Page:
On July 22nd, 1996, members of the Anishinabe Ogichidaa (Chippewa) Nation living on the Bad River Reservation in White Pine, Michigan, blockaded trains carrying sulfuric acid to a nearby copper mining operation. A Toronto-based corporation hoped to inject 550 million gallons of acid into the mine to extract ore. The EPA granted permission for the experiment without requiring a hearing or an environmental impact statement. Walter Bresette, a Red Cliff Ojibwe activist and Indigenous chair of the EPA’S National Environmental Justice Advisory Council, resigned his position over the decision, and joined with the Native rights group Anishinabe Ogitchida, Ojibwe for “Protectors of the People,” on a new course of action.

Interestingly, the year before the EPA announced that sulfuric acid would be moved over rail through the Bad River Reservation, Two Bad River tribal members, Lawrence “Butch” Stone and Alan “Buster” Couture, began having dreams that an environmental disaster was coming to the Bad River Reservation.

Wikipedia reports: “While taking part in traditional sweats, Stone and Couture, among other Anishinabe Ogichidaa, began receiving messages through dreams and visions from Native American spirits and ancestors. The messages began a year before the Environmental Protection Agency published an announcement that the sulfide would be moved by rail over the reservation on Wisconsin Central Railroad tracks. In their dreams, Stone and Couture saw a train derail while crossing the Bad River Reservation, spilling a white powder into the river. The white powder caused disease and death of animals, plants and people, including the destruction of the sacred wild rice sloughs on the reservation at the delta where the Bad River meets Lake Superior. . . Neither Stone nor Couture knew what the white powder was what they had seen in their dreams until the EPA announcement of the trainload of sulfide crossing the Reservation.”

The Anishinabe Ogichidaa (Chippewa) decided to block the rail lines because they believed shipping the acid on the old rails would result in major accidents on the reservation, and also because the use of sulfuric acid in solution mining would cause seepage that could contaminate ground water and the lands upon which Anishinabe Ogichidaa had a right to hunt, fish, and gather according to the 1854 treaty.

“The Anishinabe Ogichidaa made a point of carrying out the blockade in a way that was consistent with their beliefs. They had prepared during the prior year with sweats and prayer. Before blockading the tracks, they and other Ogichidaa, consulted with spiritual leaders and tribal elders. On arriving at the tracks to begin the blockade, they prayed, and then laid out sacred ground in a way specified by spiritual leaders, to add strength to their actions, including a sacred fire near the tracks, singing and drum sessions on the tracks, tobacco placed in the four directions and eagle feather lances in the four directions on and near the tracks. Stone and Couture had vowed to Gichi Manitou, or Great Spirit, before the blockade, that they would be willing to sacrifice their lives if need be to stop the sulfide train from going through. ” – Wikipedia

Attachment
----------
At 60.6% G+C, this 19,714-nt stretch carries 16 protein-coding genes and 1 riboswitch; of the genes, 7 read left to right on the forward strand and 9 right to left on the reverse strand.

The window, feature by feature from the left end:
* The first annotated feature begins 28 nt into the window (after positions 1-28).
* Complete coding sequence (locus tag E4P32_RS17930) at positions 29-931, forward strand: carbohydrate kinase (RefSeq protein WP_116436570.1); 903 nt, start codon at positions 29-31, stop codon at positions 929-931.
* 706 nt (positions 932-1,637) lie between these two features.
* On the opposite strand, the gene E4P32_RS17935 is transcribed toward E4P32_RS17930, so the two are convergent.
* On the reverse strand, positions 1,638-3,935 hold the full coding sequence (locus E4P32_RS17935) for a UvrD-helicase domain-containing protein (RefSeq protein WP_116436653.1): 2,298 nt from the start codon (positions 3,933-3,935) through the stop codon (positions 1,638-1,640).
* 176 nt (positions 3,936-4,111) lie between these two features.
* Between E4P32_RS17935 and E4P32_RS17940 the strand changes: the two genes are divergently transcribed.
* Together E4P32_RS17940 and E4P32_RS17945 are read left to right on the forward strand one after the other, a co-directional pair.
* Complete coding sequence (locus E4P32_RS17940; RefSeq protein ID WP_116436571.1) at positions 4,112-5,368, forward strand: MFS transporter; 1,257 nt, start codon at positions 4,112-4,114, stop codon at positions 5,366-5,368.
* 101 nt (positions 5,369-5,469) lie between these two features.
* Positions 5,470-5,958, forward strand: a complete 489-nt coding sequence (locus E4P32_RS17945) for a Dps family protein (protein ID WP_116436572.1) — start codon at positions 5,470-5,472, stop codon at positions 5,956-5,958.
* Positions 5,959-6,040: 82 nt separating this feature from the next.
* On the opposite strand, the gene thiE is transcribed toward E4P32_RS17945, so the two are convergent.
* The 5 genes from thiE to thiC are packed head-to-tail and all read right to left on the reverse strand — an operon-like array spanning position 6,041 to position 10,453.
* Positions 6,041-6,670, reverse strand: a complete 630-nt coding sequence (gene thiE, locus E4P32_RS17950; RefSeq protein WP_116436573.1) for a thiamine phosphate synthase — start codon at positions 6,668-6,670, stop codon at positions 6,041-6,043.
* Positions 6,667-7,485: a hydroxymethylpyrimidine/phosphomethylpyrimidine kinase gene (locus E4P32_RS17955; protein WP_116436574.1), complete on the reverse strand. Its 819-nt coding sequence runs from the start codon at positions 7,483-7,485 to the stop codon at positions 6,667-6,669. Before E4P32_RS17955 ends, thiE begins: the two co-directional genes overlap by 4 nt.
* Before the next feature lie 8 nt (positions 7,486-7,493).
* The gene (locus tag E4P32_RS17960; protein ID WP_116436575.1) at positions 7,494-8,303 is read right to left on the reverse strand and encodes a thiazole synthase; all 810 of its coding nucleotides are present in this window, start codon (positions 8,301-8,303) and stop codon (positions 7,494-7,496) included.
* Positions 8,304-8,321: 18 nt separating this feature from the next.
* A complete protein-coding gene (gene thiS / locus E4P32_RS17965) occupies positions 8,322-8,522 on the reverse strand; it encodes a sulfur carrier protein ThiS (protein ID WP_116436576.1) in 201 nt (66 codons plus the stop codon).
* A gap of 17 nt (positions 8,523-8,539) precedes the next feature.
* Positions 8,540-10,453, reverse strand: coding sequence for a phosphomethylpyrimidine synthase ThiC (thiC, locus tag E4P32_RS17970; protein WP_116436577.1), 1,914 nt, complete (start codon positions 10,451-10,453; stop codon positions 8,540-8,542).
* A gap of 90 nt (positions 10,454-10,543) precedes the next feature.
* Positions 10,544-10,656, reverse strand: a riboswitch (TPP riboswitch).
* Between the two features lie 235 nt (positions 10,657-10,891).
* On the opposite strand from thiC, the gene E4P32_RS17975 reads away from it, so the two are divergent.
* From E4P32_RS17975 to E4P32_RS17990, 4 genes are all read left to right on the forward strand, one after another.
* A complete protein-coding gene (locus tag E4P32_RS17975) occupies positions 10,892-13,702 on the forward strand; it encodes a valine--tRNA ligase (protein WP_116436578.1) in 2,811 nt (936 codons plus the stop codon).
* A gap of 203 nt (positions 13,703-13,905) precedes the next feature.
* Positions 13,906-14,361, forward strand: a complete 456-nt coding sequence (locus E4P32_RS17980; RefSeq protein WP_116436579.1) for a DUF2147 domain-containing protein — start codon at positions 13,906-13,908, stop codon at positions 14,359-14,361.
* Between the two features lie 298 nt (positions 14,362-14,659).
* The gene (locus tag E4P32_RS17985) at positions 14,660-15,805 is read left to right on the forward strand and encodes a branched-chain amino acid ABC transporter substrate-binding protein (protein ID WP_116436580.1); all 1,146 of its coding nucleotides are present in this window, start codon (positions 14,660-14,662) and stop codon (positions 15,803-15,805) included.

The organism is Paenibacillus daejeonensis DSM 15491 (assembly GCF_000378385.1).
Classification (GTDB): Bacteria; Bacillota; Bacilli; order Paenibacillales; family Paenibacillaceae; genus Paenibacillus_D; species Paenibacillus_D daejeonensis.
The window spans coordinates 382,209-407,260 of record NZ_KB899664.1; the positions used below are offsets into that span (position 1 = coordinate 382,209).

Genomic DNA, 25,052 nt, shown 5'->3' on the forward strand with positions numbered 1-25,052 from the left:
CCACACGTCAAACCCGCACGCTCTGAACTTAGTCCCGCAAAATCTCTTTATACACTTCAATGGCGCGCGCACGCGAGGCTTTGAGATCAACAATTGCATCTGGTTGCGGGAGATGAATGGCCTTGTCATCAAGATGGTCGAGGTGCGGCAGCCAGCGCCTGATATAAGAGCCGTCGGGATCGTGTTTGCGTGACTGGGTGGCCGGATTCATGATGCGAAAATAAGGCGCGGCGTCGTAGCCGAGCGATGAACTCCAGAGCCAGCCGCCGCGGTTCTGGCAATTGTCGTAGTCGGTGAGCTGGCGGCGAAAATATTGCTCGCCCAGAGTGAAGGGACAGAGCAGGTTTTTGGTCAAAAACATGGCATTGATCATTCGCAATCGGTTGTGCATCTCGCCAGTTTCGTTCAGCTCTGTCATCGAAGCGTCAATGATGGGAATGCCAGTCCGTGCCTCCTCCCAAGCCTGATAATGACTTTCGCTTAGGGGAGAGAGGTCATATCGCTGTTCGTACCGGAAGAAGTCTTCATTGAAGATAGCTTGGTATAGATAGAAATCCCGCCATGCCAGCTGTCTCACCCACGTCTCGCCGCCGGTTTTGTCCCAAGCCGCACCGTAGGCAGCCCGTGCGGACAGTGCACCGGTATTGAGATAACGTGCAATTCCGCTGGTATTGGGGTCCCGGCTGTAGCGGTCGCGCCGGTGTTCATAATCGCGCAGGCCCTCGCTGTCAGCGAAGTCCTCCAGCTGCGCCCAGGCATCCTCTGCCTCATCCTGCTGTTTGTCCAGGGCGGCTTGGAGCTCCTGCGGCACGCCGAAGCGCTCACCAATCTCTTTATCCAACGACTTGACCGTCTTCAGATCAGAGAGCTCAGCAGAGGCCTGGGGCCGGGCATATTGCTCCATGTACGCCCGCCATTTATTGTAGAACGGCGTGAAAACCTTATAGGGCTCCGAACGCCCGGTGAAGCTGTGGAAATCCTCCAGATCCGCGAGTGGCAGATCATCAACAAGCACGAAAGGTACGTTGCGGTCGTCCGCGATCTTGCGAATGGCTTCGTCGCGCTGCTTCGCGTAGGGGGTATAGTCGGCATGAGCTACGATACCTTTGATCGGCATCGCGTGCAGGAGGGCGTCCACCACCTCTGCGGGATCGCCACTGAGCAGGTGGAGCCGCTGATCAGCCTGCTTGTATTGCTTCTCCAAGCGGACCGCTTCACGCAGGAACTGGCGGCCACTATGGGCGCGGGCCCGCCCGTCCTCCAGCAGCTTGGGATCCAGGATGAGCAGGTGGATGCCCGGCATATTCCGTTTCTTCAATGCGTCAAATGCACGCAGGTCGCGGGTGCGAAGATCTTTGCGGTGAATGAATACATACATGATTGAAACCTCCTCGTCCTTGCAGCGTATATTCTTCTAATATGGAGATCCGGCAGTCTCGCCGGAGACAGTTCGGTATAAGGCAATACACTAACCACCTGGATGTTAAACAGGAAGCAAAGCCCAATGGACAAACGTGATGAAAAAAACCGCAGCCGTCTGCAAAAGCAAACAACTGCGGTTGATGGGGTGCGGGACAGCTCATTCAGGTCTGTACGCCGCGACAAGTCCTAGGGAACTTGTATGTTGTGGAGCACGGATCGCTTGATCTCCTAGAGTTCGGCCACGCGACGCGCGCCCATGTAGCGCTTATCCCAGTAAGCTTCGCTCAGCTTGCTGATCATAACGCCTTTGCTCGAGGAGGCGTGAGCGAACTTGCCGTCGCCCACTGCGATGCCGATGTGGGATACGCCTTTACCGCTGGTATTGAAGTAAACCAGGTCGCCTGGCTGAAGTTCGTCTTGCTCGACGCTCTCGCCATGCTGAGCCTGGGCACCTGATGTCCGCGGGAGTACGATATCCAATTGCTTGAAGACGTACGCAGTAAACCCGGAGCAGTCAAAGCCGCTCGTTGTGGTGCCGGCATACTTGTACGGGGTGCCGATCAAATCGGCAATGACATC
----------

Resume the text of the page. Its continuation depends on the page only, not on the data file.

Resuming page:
Through July, the blockade continued to obstruct the tracks. Railroad officials had to delay shipments and find alternative transportation for the sulfuric acid. The protesters wanted to see safety documentation for the rails, bridges, and road, as well as an emergency response plan. On July 30th, the blockade continued, and the railroad officials asked the local sheriff to remove the protesters. The local sheriff refused.

On August 14, protesters permitted two trains to cross the blockade as long as the trains did not carry any hazardous materials. A few days later, an agreement was reached: the protestors agreed to give up the blockade in exchange for an EPA inquiry into the project. Non-hazardous trains resumed scheduled deliveries. The EPA believed that the research conducted by Michigan’s Department of Environmental Quality was sufficient, but consented to conduct an Environmental Analysis in 12-18 months. On October 4th, after the EPA announced the rails were up to federal standards, Walter Bressette announced he would conduct workshops teaching protesters how to “take apart the rails.”

Two weeks later, the mining company said it would discontinue its mining project due to the amount of time it would take the EPA to conduct the Environmental Analysis. The delay created too much expenditure and created uncertainty for the future of the mining project. In the face of legal battles over treaty rights, the company withdrew its mining-permit application. This ended the threat of sulfuric acid shipments and seepage from solution mining destroying the natural systems of the area, upon which the Anishinabe Ogichidaa (Chippewa) people hunt, fish, and gather.

This article is from Rivera Sun’s book of nonviolent histories that have made our world. Click here for more information.


Rivera Sun is a change-maker, a cultural creative, a protest novelist, and an advocate for nonviolence and social justice. She’s a love-based revolutionary and the author of The Dandelion Insurrection, The Way Between and ten other fiction, non-fiction and poetry books. Her essays and writings are syndicated by Peace Voice, and have appeared in over a hundred journals nationwide. Rivera Sun speaks and facilitates workshops in strategy for nonviolent change across the country and around the world. She connects the dots between the issues, shares solutionary ideas, and inspires people to step up to the challenge of being a part of the story of change in our times. www.riverasun.com

Learn more here: https://en.wikipedia.org/wiki/Bad_River_Train_Blockade


Photo Credit: “The Bad River in Copper Falls State Park” by Tim Kiser (w:User:Malepheasant) – Self-photographed, CC BY-SA 2.5, https://commons.wikimedia.org/w/index.php?curid=1661749